Steelers Throwback Thursday: Honoring pioneer scout, journalist Bill Nunn, Jr.

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Every week, we look for a topic in Pittsburgh Steelers history, whether far past, near past, or recent, that Steelers Nation fans are either talking about or things that seem to be etched into Steelers history. This week, there was only one topic that seemed absolutely to be the very definition of what Steel City Underground is proud to present. When news broke that Bill Nunn, Jr., a sportswriter and longtime pro talent scout for the Steelers, had been named a finalist to the 2021 NFL Hall of Fame, fans, players, the organization, and those of us who cover the team and organization as members of the media raised a unified, elated cheer.

Raised in the Homewood neighborhood of Pittsburgh (PA), Bill worked for his father at the Pittsburgh Courier, known as an influential black publication across the country. After a collegiate basketball career, Nunn turned down a recruitment offer from the Harlem Globetrotters to work as a sports writer and later the editor and managing editor of the Pittsburgh Courier after his father retired.

As a sports reporter, Nunn was unable to join other members of the media in the press box due to racial discrimination of the time period. He would get his first opportunity to do so in May 1950 but still faced the challenges of being allowed in the press box when a team that rostered a player of color faced the Pittsburgh Pirates baseball team. Undaunted, Nunn appreciated the fact that no one turned the event into a big deal because he wanted to be seen as just another member of the media, not as an African-American media guy. Nunn wasn’t one for the spotlight; he wanted to make his way without being under any social microscope.

“I don’t even want to be talking about all of that. Everybody is born. Everybody dies. And all that stuff in between is, you know. … There’s so much of it that you don’t even want to talk about.” – Bill Nunn to Andrew Conte, Pittsburgh Tribune

Nunn was a man unafraid to bridge gaps, however, and joined the Steelers in 1967. Being familiar with historically black colleges and universities, and having seen plenty of athletes of any mix of races and skin tones, Nunn became a member of the Steelers’ staff full time in 1969 under head coach Chuck Noll. “I was putting together the black All-American football team, had a lot of contacts at the black schools,” Nunn said in a 2006 interview. “I did some part-time work for Dan (Rooney)… then I joined the Steelers full time.” He was undeterred in finding the best athletes regardless of their skin tone.

“Chuck (Noll) always said he wanted me going everywhere,” said Nunn in an interview with Teresa Varley. “Art (Rooney) was concerned about my treatment at white schools. I wasn’t that concerned, but Art was a little reluctant. But my treatment at the schools was really good. Blacks were starting to go to these schools in small degrees so it was becoming more common. They were very cordial.”

Nunn spent 46 years with the Steelers as both a personnel executive and a scout. He was largely responsible for helping stack Pittsburgh’s roster with the Super Bowl players from HBCUs between 1974-1979. Noll and Nunn didn’t always agree, though, when it came to players the Steelers should target at what position, even though Nunn credited Noll for making him feel comfortable as a scout for the National Football League. “We didn’t agree on Mel Blount,” Nunn admitted in 2007. “I thought Mel should have been a safety because he was so tall. Chuck went and got film and said he was going to play corner. What I didn’t take into consideration was the bump. Mel could control it.” Nunn elaborated on the fact that despite the concerns he expressed, Noll would typically tell him to “just find athletes” and the coaching staff would do what was needed to teach the game.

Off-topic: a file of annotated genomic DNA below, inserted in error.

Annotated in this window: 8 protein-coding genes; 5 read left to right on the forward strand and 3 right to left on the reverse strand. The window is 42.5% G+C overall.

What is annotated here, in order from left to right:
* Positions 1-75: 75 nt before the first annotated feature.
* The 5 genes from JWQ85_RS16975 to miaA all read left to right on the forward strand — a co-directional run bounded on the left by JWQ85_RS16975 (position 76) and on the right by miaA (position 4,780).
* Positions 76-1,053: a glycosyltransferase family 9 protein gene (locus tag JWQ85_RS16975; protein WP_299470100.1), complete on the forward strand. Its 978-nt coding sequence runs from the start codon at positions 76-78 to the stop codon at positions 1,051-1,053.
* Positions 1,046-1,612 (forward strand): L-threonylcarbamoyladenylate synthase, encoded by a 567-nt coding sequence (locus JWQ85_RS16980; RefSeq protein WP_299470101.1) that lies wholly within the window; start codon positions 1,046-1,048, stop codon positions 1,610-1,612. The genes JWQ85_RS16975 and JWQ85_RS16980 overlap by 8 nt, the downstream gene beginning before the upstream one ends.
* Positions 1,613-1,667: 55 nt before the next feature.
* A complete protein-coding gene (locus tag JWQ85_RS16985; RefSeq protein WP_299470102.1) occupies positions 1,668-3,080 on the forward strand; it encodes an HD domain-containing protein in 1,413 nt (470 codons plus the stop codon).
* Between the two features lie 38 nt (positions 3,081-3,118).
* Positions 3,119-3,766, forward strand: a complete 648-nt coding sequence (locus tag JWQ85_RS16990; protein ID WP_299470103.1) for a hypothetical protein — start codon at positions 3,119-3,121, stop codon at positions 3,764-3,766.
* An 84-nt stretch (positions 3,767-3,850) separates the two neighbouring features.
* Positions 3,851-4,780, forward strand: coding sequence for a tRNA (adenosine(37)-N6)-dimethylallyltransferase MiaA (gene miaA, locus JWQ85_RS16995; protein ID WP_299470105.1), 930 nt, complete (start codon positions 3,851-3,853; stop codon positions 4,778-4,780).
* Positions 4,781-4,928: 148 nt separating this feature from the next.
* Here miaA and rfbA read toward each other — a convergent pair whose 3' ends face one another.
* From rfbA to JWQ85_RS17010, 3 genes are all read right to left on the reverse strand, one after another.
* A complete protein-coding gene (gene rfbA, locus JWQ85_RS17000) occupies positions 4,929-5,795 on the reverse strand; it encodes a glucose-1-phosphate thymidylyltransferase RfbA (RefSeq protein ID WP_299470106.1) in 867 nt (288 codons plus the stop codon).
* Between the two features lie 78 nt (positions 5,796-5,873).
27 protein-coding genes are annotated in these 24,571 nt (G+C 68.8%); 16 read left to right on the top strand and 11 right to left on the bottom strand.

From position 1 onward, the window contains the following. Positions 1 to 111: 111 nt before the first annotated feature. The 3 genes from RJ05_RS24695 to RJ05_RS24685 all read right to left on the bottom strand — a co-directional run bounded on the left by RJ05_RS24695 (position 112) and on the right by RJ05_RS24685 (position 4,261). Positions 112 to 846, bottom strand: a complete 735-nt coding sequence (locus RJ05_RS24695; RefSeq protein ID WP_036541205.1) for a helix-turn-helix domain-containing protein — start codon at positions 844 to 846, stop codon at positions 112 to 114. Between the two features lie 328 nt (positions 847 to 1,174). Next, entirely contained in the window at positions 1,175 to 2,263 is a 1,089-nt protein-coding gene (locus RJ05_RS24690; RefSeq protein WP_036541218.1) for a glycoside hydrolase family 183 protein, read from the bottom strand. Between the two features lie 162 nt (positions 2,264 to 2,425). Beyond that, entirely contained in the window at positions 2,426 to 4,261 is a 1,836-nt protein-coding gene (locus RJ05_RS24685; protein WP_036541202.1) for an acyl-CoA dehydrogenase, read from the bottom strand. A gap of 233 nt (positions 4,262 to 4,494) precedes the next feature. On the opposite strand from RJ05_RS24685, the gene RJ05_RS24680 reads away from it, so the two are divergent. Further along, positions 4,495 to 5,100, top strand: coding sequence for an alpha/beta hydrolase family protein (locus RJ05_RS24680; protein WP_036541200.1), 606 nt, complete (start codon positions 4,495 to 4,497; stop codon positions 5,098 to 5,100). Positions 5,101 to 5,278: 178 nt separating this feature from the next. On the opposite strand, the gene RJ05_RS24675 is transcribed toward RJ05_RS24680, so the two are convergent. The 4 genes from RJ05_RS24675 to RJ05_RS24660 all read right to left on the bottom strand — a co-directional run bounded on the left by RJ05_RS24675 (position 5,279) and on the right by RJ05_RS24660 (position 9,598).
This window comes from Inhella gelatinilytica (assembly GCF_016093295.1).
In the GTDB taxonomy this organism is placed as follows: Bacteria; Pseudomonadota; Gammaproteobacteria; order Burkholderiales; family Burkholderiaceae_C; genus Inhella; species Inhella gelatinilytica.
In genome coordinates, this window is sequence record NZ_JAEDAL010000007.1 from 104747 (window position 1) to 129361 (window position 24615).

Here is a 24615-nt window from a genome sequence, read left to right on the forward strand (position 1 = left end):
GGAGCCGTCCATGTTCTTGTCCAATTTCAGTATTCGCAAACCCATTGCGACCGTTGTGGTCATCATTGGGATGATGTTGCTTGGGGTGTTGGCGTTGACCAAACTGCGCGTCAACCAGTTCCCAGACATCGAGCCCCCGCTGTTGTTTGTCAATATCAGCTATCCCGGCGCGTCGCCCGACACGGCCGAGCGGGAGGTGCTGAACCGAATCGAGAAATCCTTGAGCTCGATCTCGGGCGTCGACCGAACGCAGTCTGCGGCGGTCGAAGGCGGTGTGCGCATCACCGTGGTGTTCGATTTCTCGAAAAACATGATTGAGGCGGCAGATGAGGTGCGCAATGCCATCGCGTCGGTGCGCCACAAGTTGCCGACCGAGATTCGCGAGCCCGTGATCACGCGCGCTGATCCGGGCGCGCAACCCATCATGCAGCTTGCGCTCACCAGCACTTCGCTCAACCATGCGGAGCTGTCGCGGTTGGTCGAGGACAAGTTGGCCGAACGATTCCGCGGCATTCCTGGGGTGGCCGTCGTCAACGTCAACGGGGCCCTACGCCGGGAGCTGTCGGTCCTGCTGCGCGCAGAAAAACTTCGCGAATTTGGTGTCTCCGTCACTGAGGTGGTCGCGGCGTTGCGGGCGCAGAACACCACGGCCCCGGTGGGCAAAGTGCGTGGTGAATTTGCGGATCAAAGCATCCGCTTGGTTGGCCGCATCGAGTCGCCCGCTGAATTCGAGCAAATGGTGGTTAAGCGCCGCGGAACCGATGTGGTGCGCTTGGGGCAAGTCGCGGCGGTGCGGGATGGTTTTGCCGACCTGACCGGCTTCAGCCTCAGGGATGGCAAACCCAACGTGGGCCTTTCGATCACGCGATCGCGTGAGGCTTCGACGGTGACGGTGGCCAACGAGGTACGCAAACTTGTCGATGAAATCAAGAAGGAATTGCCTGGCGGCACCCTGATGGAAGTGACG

“You look back at the picture, and a lot of guys wouldn’t have made it if not for him. What a great legacy, to have opened that door… Along with being a writer and communicator, he had the gift of identifying talent. When Bill was scouting, you’d find some diamonds in the rough in black colleges.” – Donnie Shell on Bill Nunn

Nunn helped discover more than a dozen players from HBCUs between 1969 and ’74. The Steelers’ Super Bowl IX team was represented by 27-of-47 players of color. Yes, most people are aware that Nunn was primarily responsible for finding Blount and John Stallworth, but Nunn was proud to have discovered L.C. Greenwood (10th-round pick, Arkansas A&M, 1969). “Here was a guy hardly anybody knew about,” Nunn said in a 2010 interview. “You could see the athletic ability. He was undersized but had quickness.”

“What a great moment to see the realization of time when a truly deserving person is fairly given the highest honor in football,” John Wooten told Jim Trotter (NFL). “Bill Nunn is truly a great contributor to the HBCUs, the six-time Super Bowl champion Steelers and the NFL as a whole. The league is a better place today because of the work of Bill Nunn.”

Undoubtedly, Bill Nunn deserves to be honored by being enshrined in the Pro Football Hall of Fame. His pioneering work helped shape a Pittsburgh Steelers dynasty in the 1970s that fans, even those who have never heard his name or were born after his death, can still appreciate in 2020 and forward. The success of the Steelers over the years was, in large part, due to forward-thinking when it came to athletes that may not have been looked at twice because they didn’t come from a major conference school. The Steelers have become one of the most successful franchises in NFL history, and longest-running, with the help of a man who didn’t want the spotlight and chose to shine it on little-known athletes he knew had what it took to make a great team even greater.

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